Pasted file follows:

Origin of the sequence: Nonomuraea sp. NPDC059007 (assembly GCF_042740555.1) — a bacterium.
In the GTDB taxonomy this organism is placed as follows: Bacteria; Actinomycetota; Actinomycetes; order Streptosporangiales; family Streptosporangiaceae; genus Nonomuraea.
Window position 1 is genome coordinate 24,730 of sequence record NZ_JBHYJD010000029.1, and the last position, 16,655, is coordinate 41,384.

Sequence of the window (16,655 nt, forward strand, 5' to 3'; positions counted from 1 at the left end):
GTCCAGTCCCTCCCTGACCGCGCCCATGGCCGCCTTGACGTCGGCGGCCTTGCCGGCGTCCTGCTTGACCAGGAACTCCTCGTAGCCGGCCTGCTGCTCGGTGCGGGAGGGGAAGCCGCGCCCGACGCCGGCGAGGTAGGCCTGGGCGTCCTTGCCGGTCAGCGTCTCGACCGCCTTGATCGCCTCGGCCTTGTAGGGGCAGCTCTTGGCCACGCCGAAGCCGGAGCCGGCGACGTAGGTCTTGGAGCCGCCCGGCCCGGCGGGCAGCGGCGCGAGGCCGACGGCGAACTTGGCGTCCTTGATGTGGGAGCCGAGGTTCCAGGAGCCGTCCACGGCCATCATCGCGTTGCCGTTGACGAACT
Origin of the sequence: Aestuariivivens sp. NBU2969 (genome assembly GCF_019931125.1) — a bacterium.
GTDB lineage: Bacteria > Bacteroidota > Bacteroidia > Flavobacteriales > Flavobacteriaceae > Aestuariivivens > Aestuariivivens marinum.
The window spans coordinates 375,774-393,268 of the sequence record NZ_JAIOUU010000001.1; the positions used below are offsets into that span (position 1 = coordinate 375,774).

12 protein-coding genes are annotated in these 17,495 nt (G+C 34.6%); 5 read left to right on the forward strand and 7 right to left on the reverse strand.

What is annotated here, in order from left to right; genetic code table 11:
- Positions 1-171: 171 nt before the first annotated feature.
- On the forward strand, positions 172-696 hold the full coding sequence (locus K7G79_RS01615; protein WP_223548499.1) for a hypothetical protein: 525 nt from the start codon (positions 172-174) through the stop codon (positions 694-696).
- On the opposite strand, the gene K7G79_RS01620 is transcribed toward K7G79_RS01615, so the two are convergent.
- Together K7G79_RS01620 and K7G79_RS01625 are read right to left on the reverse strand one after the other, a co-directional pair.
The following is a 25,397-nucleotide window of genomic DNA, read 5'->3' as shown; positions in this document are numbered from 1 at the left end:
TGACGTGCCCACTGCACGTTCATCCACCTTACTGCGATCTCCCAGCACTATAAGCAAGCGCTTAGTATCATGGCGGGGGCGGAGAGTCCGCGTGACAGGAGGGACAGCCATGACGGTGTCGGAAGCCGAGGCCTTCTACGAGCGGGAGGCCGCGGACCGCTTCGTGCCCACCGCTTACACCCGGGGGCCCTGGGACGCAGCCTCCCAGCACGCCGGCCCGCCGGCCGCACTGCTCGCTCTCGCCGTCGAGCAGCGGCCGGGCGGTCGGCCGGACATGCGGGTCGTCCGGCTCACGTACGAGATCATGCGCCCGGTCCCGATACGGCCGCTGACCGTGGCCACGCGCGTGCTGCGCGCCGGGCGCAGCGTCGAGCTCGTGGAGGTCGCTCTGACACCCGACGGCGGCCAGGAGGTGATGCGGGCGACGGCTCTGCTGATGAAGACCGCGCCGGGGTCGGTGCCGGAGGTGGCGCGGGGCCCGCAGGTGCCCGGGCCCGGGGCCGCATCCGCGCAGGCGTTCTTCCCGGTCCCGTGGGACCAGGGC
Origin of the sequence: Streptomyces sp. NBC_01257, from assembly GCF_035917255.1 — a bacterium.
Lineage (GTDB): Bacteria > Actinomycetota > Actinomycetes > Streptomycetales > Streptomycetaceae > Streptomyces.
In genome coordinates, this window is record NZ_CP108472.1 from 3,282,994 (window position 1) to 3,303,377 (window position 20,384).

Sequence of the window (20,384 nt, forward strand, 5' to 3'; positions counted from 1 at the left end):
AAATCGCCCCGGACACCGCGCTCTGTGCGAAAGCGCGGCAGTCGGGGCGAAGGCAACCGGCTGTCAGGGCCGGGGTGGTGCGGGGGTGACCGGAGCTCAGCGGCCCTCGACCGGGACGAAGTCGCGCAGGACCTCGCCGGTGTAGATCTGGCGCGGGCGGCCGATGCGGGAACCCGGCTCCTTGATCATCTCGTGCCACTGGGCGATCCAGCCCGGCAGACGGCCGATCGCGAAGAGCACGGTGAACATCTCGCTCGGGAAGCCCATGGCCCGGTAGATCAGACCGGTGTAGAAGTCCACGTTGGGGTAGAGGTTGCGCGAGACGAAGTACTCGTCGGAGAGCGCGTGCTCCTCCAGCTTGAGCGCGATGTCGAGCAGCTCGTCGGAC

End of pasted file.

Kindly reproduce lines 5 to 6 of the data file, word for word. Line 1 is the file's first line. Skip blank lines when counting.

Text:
GTCCAGTCCCTCCCTGACCGCGCCCATGGCCGCCTTGACGTCGGCGGCCTTGCCGGCGTCCTGCTTGACCAGGAACTCCTCGTAGCCGGCCTGCTGCTCGGTGCGGGAGGGGAAGCCGCGCCCGACGCCGGCGAGGTAGGCCTGGGCGTCCTTGCCGGTCAGCGTCTCGACCGCCTTGATCGCCTCGGCCTTGTAGGGGCAGCTCTTGGCCACGCCGAAGCCGGAGCCGGCGACGTAGGTCTTGGAGCCGCCCGGCCCGGCGGGCAGCGGCGCGAGGCCGACGGCGAACTTGGCGTCCTTGATGTGGGAGCCGAGGTTCCAGGAGCCGTCCACGGCCATCATCGCGTTGCCGTTGACGAACT
Origin of the sequence: Aestuariivivens sp. NBU2969 (genome assembly GCF_019931125.1) — a bacterium.